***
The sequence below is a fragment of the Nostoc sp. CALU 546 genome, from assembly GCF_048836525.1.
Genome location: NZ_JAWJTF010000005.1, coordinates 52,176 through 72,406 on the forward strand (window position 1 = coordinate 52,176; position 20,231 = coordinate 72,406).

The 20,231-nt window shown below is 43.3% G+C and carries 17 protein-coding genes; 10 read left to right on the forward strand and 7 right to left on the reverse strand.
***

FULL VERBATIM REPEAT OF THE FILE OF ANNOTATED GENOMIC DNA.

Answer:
The sequence below is a fragment of the Nostoc sp. CALU 546 genome, from assembly GCF_048836525.1.
Genome location: NZ_JAWJTF010000005.1, coordinates 52,176 through 72,406 on the forward strand (window position 1 = coordinate 52,176; position 20,231 = coordinate 72,406).

The 20,231-nt window shown below is 43.3% G+C and carries 17 protein-coding genes; 10 read left to right on the forward strand and 7 right to left on the reverse strand.